The High Court, on Thursday, denied permission for judicial review of the COVID-19 vaccine mandate in St. Vincent and the Grenadines (SVG).
Justice Esco Henry, however, ruled that the court should hear the case by former government workers, who were dismissed for abandoning their posts, even though the law under which they were fired deemed them as absent if they attended work while being unvaccinated against COVID-19.
Former primary school teachers Shanile Howe and Novita Roberts; Cavet Thomas, a former senior customs officer; Alfonzo Lyttle, a former assistant supervisor employed with the Customs and Excise Department; Brenton Smith, a former station sergeant of police; and Sylvorne Olliver, a former corporal of police, brought the lawsuit against their government.
Labour right advocates, the SVG Teachers Union, Public Service Union, and Police Welfare Association sponsored the lawsuits.
However, the court ruled that the Teachers’ Union, PSU and PWA were not competent to bring a suit in their own names in the proceedings.
The ruling said that the Teachers’ Union, PSU, PWA and the Attorney General were struck out as parties to this part of the proceedings, specifically the application for leave to seek judicial review.
The judge gave permission for the court to review the legality of the Minister of Health’s decision to make rule 8(1) and (2) of SR&O No. 28 of 2021 — commonly referred to as the vaccine mandate.
Regulation 8(1) provides that an unvaccinated employee must not enter the workplace and is to be treated as being absent from duty without leave.
Regulation 8(2) states that Regulation 31 of the Public Service Commission Regulations applies to a public office who is absent from duty without being on leave.
Public Service Commission Regulations, a public officer who does not attend work for 10 days, without being leave, is considered to have abandoned the job.
The court, however, limited the review to the illegality, procedural impropriety and proportionality grounds in sub-paragraphs 7(g), (h), (i), (n) and (p) of the notice of application and related grounds.
In 7(g), the applicants argue that the effect of the application of Regulation 31 is that a person who refuses or otherwise fails to take the COVID-19 vaccine would be deemed to have abandoned his job after 10 consecutive days of being debarred from attending his workplace.
The judge also ordered that the court should hear the arguments that Howe, Roberts, Thomas, Lyttle, Smith, and Olliver have all been debarred from attending their workplaces for a period of excess of 10 days and by way of letter, the Minister of Health and PSC terminated their employment without providing them with an opportunity to be heard.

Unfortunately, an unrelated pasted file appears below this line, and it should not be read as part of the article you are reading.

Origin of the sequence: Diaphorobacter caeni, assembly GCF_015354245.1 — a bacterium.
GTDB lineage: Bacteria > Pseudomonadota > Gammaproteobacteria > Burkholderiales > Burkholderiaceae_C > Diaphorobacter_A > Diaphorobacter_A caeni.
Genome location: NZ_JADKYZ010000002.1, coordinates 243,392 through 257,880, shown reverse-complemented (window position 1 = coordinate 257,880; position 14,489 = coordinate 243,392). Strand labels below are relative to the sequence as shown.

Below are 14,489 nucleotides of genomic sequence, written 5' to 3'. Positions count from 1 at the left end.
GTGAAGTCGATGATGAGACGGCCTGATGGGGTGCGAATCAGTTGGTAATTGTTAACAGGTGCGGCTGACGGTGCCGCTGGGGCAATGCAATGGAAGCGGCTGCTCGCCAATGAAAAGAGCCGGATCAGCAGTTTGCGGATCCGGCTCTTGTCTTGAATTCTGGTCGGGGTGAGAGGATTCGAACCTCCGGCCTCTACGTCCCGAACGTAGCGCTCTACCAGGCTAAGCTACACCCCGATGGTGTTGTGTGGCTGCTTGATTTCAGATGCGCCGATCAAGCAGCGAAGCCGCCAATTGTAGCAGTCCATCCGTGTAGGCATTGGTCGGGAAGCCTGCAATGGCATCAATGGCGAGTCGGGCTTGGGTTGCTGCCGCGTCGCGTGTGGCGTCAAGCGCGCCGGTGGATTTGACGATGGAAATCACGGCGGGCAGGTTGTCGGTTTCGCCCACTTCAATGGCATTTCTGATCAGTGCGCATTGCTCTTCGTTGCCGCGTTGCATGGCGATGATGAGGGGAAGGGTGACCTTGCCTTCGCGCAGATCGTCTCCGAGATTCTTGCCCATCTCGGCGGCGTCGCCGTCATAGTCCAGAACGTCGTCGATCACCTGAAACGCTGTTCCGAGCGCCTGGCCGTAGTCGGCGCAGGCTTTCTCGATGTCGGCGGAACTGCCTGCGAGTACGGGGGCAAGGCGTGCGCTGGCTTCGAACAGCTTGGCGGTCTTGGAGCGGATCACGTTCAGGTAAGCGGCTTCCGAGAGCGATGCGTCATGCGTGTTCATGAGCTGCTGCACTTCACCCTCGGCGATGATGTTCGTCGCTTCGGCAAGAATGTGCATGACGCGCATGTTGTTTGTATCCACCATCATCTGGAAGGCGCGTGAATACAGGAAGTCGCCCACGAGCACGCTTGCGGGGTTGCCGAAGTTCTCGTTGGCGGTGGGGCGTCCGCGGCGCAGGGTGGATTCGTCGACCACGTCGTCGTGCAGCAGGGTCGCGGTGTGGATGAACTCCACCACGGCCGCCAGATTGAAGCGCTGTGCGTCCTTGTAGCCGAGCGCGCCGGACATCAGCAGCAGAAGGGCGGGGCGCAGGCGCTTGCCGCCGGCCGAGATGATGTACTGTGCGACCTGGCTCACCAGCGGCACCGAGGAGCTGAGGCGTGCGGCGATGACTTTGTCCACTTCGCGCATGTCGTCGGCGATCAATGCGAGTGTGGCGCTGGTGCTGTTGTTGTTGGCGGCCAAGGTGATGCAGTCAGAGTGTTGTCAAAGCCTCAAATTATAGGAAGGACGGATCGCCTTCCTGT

The court will also hear arguments and rule on the point that the application of Regulation 31, among other things, has the effect of depriving the applicants of their accrued pension and benefits arising from decades of service pursuant to section 6 of the Pension Act.
The judicial review will also consider where the rules made under Regulation 8(1) and (2) are outside the statutory mandate in that they touch and concern the consequence on the employment contract where a relevant employee refuses or otherwise fails to take the vaccine.
The final point that the court will consider is the applicants’ claim that “there is no rational connection between the temporary public health measure under the said SR&O and treating an employee who refuses to take the vaccine as having abandoned his or her job and permanently terminated at the instance of the employee”.
The applicants say that the SR&O — commonly referred to as the “vaccine mandate” — is “disproportionate in so far as less intrusive measures could have been taken to achieve the purpose” for which the Minister of Health was given the power to make rules.
Meanwhile, the court refused the applicants’ claim for leave to apply for judicial review of the minister’s decision to make rule 5(1) of SR&O No. 28 of 2021.
Rule 5(1) of SR&O No. 28 of 2021 established a mandatory COVID-19 vaccination programme for a number of public sector workers that the government has deemed “frontline and essential workers”.
A written judgment in the matter is still pending, but the court ordered that the applicants file and serve their claim for judicial review within 14 days.
The first hearing of the application for judicial review is to be scheduled to a date in April or May 2022.
The date is to be convenient to the parties and fixed by the registrar in consultation with the parties.
The court ruled that each party shall bear his, her or its own costs.
Cara Shillingford, of Dominica, as well as Vincentians counsel Shirlan “Zita” Barnwell, Jomo Thomas, and Israel Bruce appeared for the claimants.
Senior Counsel Anthony Astaphan, of Dominica, as well as Vincentian Crown counsel
Kezron Walters and Cerepha Harper represented the attorney general, minister of health and commissioner of police:
Grahame Bollers represented the Public Service Commission.
Editor’s note: the lede paragraph of this article has been updated to more accurately summarise the decision of the court.
This article was further updated at 19:08 AST on 10 March 2022 to remove a paragraph that spoke to a constitutional issue, which the court did not address.